• Church Records were kept years before counties began keeping records. They are a good source for finding ancestors before 1900.


I Can’t Find the Person I’m Looking For, What Now?

  • If your ancestor does not have a common name, collect entries for every person who has the same surname. This list can help you find possible relatives.
  • If you cannot locate your ancestor in the locality in which you believe they lived, then try searching records of a nearby town or county.
  • Try different spellings of your ancestor’s name.
  • Remember that sometimes individuals went by nicknames or alternated between using first and middle names. Try searching for these names as well.
  • Check the info box above for additional FamilySearch websites and related websites that may assist you in finding similar records.
  • One possibility why a person might not be found in the death records database is because there are missing certificates in this collection. The absent certificates are identified throughout the microfilm with a card stating the missing numbers. Since the actual certificates are absent from the microfilm they could not be indexed. Alternative indexes created by the Illinois State Archives could be helpful: 1916 and after www.ilsos.gov/isavital/idphdeathsrch.jsp or pre-1916 www.ilsos.gov/isavital/deathsrch.jsp. The pre-1916 index is a work in progress. Any certificate listed on these two sites can be ordered directly from Illinois Vital Records www.idph.state.il.us/vitalrecords/deathinfo.htm.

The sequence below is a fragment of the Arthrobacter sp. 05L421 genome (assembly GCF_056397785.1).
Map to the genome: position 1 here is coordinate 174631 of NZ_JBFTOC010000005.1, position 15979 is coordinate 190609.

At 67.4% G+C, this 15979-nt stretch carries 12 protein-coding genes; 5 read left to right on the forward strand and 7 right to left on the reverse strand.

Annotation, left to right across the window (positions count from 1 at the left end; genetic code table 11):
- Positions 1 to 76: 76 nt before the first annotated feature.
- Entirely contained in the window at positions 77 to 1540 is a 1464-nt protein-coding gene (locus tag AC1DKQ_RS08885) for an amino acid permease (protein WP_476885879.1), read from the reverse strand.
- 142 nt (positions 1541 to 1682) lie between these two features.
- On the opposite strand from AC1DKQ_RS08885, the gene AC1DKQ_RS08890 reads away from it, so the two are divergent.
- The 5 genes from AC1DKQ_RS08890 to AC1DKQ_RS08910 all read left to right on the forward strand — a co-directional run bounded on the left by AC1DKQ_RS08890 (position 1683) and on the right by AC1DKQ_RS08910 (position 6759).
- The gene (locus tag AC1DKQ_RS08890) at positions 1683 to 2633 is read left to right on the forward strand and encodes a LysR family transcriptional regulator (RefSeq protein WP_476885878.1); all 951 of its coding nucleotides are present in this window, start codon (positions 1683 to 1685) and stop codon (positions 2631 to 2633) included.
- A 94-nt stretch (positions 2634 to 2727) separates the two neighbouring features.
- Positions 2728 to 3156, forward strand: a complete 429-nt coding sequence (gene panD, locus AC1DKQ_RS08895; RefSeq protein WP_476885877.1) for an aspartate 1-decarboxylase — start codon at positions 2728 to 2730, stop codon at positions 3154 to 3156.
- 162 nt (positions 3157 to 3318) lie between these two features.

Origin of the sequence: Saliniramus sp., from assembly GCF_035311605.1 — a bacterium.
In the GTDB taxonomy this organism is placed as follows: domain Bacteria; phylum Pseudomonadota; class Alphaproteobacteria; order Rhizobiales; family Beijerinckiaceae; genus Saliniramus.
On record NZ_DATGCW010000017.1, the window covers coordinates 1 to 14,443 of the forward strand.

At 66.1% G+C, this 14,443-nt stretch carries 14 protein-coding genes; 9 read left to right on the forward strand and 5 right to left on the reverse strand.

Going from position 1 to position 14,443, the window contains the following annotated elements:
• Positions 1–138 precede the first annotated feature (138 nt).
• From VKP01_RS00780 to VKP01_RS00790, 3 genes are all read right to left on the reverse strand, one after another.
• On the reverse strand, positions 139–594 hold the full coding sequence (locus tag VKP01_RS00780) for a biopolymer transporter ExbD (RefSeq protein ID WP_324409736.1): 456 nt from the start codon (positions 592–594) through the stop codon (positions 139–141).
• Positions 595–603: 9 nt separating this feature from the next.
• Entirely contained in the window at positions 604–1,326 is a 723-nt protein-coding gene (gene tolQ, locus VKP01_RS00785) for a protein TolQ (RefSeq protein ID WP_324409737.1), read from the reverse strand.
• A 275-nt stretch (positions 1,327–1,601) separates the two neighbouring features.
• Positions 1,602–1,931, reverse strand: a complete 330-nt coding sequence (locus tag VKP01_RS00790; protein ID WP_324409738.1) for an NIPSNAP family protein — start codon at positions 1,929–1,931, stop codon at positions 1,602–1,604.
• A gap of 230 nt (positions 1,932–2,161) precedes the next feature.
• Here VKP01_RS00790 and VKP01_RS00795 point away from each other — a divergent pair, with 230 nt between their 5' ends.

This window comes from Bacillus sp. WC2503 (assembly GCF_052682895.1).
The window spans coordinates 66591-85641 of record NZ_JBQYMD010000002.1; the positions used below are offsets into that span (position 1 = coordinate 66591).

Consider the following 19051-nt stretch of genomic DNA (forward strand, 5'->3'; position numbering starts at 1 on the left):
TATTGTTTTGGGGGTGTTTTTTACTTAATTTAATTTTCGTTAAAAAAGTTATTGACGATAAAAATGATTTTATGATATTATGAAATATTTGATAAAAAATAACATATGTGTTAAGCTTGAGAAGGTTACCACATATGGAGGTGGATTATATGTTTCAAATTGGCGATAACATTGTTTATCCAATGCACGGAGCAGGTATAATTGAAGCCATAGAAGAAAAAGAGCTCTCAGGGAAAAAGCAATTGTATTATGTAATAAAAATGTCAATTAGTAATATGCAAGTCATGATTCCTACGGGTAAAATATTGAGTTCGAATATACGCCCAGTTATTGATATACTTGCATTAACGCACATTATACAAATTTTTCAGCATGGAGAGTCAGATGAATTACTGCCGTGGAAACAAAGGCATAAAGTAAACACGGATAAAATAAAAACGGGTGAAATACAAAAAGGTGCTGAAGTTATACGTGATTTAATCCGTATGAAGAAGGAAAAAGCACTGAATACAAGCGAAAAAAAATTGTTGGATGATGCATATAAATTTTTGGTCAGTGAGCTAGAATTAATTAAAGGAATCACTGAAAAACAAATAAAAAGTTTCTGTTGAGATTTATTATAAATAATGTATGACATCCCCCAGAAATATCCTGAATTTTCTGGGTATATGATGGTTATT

• Contact the Cook County Clerk's Office www.cookcountyclerk.com/vitalrecords/deathcertificates/Pages/default.aspx.

Citing This Collection

Citing your sources makes it easy for others to find and evaluate the records you used. When you copy information from a record, list where you found that information. Here you can find citations already created for the entire collection and for each individual record or image.


Collection Citation:

"Illinois, Cook County Deaths, 1878-1994." Database. FamilySearch. http://FamilySearch.org : accessed 2017. Citing Cook County Clerk. Cook County Courthouse, Chicago.

Record Citation (or citation for the index entry):

When looking at a record, the citation is found below the record. You can search records in this collection by visiting the search page for Illinois, Cook County Deaths, 1878-1994.

Top of Page

How Can I Contribute to the FamilySearch Wiki?

We welcome user additions to FamilySearch Historical Records wiki articles. We are looking for additional information that will help readers understand the topic and better use the available records. We also need translations for collection titles and images in articles about records written in languages other than English. For specific needs, please visit WikiProject FamilySearch Records.

Please follow these guidelines as you make changes. Thank you for any contributions you may provide.